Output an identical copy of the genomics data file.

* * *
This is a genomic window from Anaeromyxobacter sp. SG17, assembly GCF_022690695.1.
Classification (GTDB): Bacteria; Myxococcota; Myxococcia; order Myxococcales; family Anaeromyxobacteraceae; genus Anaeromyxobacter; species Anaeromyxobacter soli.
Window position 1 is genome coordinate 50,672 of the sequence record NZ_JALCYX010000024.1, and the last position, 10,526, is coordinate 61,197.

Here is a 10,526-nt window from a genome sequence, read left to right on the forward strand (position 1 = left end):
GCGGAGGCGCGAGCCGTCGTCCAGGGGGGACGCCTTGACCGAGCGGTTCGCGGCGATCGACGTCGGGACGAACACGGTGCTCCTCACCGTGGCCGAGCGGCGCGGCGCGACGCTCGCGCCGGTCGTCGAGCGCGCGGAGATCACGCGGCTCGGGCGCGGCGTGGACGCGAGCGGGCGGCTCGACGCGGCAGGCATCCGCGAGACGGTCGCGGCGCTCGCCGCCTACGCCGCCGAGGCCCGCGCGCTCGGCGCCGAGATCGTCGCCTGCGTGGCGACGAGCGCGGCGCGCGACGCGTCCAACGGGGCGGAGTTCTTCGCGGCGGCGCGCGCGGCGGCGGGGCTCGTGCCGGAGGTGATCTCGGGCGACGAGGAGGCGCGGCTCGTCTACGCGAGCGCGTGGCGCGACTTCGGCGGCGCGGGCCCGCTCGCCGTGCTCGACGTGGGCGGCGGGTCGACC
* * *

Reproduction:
This is a genomic window from Anaeromyxobacter sp. SG17, assembly GCF_022690695.1.
Classification (GTDB): Bacteria; Myxococcota; Myxococcia; order Myxococcales; family Anaeromyxobacteraceae; genus Anaeromyxobacter; species Anaeromyxobacter soli.
Window position 1 is genome coordinate 50,672 of the sequence record NZ_JALCYX010000024.1, and the last position, 10,526, is coordinate 61,197.

Here is a 10,526-nt window from a genome sequence, read left to right on the forward strand (position 1 = left end):
GCGGAGGCGCGAGCCGTCGTCCAGGGGGGACGCCTTGACCGAGCGGTTCGCGGCGATCGACGTCGGGACGAACACGGTGCTCCTCACCGTGGCCGAGCGGCGCGGCGCGACGCTCGCGCCGGTCGTCGAGCGCGCGGAGATCACGCGGCTCGGGCGCGGCGTGGACGCGAGCGGGCGGCTCGACGCGGCAGGCATCCGCGAGACGGTCGCGGCGCTCGCCGCCTACGCCGCCGAGGCCCGCGCGCTCGGCGCCGAGATCGTCGCCTGCGTGGCGACGAGCGCGGCGCGCGACGCGTCCAACGGGGCGGAGTTCTTCGCGGCGGCGCGCGCGGCGGCGGGGCTCGTGCCGGAGGTGATCTCGGGCGACGAGGAGGCGCGGCTCGTCTACGCGAGCGCGTGGCGCGACTTCGGCGGCGCGGGCCCGCTCGCCGTGCTCGACGTGGGCGGCGGGTCGACC